Natural ordering, here, means the default ordering of objects of a specific type when they are sorted in an array or a collection.

For example, the natural ordering of `String`

objects is alphabetic order. The natural ordering of `Date`

objects is chronological order.

Java allows you to define the natural ordering of objects of a specific type by implementing `Comparable`

interface.

A class that implements the `Comparable`

interface is said to have natural ordering. And, the `compareTo()`

method is called the natural comparison method.

So the natural ordering of `Submission`

is based on the order they were received, as it is defined in the `Submission.compareTo`

method.

If we instantiate several objects of type `Submission`

and store them in a Java Collection such as a `List`

, then we can use `Collections.sort`

to order (sort) the submissions based on their natural ordering.

An example is provided in the `Main.java`

in the `demo`

package of the starter code.

```
List<String> students = getStudents();
List<Submission> submissions = getSubmissions(students);
System.out.print("Submission sorted (natural ordering):");
Collections.sort(submissions);
System.out.println(submissions);
```

## Prioritizing Submissions ↗

A submission that was made earlier will be graded earlier. This is an example of a first-in-first-out situation and a Queue will be a natural choice to store submissions.

Imagine we want to *prioritize* grading of submissions on AutoGrader. We want to consider the number of prior submission by a student, in addition, or instead of, the order which the submission was received. For the sake of this contrived example, assume the fewer prior submissions you’ve made the higher the priority of your submission to get AutoGrader processing time.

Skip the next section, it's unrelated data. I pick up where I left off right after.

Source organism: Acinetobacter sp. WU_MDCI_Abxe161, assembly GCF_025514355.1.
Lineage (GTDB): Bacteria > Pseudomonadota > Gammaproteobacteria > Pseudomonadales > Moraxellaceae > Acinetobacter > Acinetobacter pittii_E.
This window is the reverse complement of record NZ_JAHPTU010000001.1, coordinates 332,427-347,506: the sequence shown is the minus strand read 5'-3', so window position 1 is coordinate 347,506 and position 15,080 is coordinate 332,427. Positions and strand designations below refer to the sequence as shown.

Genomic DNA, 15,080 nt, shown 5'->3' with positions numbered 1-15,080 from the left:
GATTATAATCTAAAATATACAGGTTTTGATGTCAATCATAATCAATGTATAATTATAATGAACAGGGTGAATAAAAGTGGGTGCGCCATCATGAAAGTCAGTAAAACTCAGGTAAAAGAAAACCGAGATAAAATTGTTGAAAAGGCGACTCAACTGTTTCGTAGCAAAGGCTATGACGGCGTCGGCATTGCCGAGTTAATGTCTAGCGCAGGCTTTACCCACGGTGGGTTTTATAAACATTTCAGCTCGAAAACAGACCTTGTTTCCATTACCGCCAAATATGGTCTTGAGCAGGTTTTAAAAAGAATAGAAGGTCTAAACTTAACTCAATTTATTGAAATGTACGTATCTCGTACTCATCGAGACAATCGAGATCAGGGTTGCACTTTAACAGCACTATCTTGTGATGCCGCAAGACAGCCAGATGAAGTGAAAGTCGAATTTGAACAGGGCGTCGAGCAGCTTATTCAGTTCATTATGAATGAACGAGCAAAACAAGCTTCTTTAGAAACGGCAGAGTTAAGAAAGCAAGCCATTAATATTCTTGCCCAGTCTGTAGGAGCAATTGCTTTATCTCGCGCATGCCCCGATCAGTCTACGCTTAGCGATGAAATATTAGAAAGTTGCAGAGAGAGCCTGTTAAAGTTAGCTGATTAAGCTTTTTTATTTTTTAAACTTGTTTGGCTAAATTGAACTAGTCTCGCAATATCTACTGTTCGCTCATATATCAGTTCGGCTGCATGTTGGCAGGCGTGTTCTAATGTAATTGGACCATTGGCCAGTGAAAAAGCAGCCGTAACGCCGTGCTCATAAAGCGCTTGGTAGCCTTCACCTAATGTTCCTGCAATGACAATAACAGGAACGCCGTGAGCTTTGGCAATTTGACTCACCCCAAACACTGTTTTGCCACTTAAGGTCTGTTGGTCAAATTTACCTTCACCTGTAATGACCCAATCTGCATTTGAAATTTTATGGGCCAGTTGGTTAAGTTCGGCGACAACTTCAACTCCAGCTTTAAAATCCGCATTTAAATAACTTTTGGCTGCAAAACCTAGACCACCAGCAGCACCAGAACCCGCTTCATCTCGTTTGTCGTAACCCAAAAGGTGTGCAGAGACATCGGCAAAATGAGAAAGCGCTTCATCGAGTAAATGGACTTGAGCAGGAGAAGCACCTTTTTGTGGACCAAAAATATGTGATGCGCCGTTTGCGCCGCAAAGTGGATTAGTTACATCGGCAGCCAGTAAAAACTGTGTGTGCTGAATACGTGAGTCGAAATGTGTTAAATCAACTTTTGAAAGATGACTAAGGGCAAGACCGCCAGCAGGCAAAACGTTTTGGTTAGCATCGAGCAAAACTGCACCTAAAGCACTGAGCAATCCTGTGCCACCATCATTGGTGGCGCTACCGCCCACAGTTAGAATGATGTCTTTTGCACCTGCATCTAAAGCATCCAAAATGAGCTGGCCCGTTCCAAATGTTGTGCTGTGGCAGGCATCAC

We can sort (order) the submissions, using `Collections.sort`

, based on the number of prior submissions but we need to *overwrite* the natural ordering of `Submission`

objects. In Java, you can do this by providing a `Comparator`

to the `Collections.sort`

. An example is provided in the `Main.java`

in the `demo`

package of the starter code.

```
List<String> students = getStudents();
List<Submission> submissions = getSubmissions(students);
System.out.print("Submission sorted (priority ordering):");
Collections.sort(submissions, new LessSubmissionHigherPriority());
System.out.println(submissions);
```

where `LessSubmissionHigherPriority`

is defined as:

```
private static class LessSubmissionHigherPriority
implements Comparator<Submission> {
@Override
public int compare(Submission s1, Submission s2) {
return s1.getNumPriorSubmission() - s2.getNumPriorSubmission();
}
}
```